2014. Id. at AR-000212.
September 2014 the NRCS and Day engaged in mediation.
Id. at AR-000121. NRCS agreed to waive the $16, 000
in liquidated damages. Id. Otherwise NRCS'
position concerning refund of the $160, 000 from Day remained
November 2014, Day's lawyer mailed to NRCS a letter
containing an analysis of the case and a proposed solution.
Id. at AR-000063. The letter stated that Day's
accountant confirmed that because of the 2007 sale of
Day's store, Day's average adjusted nonfarm income
exceeded the AGI limit for 2010. Id. at AR-000014.
The letter asserted that Day “acted in good
faith” at the time he completed the application.
Id. Reasoning that 7 C.F.R. §
1470.27 gave NRCS discretion to reduce its refund
amount, the letter proposed that NRCS reduce its refund
demand to $40, 000 Id. at AR-000014 - 000015.
November 6, 2014, NRCS rejected Day's interpretations of
this and other regulations, upheld the termination of his CSP
contract, and demanded refund of $160, 000 it paid to Day
under the contract. Id. at AR-000016. The Agency
explained that it lacked authority to waive its demand for
full repayment of the contract payments because those
payments were improperly given to Day in the first place.
November 10, 2014, Day appealed the Agency's decision to
the National Appeals Division (“NAD”) of the
United States Department of Agriculture. Id. at
AR-000010. In February 2015, an Administrative Judge found
that Day did not intentionally, fraudulently, or negligently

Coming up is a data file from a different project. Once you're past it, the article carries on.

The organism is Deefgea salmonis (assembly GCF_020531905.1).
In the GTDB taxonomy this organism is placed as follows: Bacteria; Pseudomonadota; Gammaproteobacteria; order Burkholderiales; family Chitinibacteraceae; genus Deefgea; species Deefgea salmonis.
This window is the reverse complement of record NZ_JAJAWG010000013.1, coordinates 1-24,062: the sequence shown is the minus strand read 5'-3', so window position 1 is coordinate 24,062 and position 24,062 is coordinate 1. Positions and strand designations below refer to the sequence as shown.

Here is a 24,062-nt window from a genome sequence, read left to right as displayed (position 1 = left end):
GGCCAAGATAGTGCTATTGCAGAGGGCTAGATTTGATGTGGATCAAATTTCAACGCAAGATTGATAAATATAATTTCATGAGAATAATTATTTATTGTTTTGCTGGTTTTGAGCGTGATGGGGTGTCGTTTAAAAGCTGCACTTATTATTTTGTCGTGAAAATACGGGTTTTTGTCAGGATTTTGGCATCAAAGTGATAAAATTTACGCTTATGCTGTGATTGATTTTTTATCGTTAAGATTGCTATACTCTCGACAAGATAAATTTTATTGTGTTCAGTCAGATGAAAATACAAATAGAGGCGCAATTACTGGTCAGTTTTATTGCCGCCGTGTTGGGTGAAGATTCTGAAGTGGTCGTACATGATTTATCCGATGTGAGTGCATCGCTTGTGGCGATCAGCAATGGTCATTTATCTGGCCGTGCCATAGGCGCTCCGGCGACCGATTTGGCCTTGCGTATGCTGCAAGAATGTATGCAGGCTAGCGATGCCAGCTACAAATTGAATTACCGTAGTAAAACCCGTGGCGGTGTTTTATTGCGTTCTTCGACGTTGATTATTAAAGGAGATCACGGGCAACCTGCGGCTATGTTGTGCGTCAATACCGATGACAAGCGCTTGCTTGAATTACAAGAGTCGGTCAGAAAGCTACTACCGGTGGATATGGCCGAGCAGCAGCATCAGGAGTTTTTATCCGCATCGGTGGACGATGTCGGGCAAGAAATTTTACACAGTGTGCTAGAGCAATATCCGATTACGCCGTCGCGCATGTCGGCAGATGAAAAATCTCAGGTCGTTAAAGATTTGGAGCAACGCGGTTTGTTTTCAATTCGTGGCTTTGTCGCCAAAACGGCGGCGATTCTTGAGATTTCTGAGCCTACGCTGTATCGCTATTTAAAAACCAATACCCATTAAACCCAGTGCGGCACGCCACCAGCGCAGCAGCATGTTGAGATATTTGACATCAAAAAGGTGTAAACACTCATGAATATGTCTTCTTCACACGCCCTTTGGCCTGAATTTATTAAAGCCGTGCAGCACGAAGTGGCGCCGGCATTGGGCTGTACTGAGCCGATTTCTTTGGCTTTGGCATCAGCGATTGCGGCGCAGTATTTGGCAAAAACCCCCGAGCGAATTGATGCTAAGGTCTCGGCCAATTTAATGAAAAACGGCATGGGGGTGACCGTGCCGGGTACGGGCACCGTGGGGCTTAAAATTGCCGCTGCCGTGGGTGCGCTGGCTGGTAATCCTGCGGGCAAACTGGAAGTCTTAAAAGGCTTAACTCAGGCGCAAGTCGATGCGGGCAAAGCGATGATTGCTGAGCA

misstate his nonfarm AGI on the 2010 AGI statement.
Id. at AR-000062. The Administrative Judge
characterized Day's misstatements as
“erroneous.” Id. The Administrative
Judge made additional findings that Day did not breach the
CSP contract other than being ineligible to participate in
the CSP because of the AGI limitation issue, and that Day
otherwise performed his end of the contract to perform the
conservation improvement activities. Id. at
AR-000064. Nevertheless, the Administrative Judge affirmed
the Agency's decision to terminate Day's CSP
contract, reasoning that Day was never eligible to
participate in the CSP program in the first place because his
nonfarm AGI exceeded $1 million for the 2010 program year.
Id. at AR-000064 - AR-000065. Specifically, the
Administrative Judge explained that AGI eligibility is
determined once based on the year in which the Agency
approved the CSP contract, which was 2010. Id. The
AGI determination then applies for the entire term of the
contract. Id. at AR-00065 (citing 7 C.F.R. §
Administrative Judge made the following three additional
conclusions of law. First, Day was required to refund all CSP
payments made to him because Day erroneously represented that
he satisfied the CSP's nonfarm AGI limit, and that under
the governing regulations a participant who erroneously
represents any facts affecting a CSP determination is not
entitled to contract payments and must refund all payments
received. Id. at AR-000066. Second, the Agency
properly denied Day's request of the Agency to waive or
reduce the full refund demand of $160, 000. Id. at
AR-000067. The Administrative Judge reasoned that Day's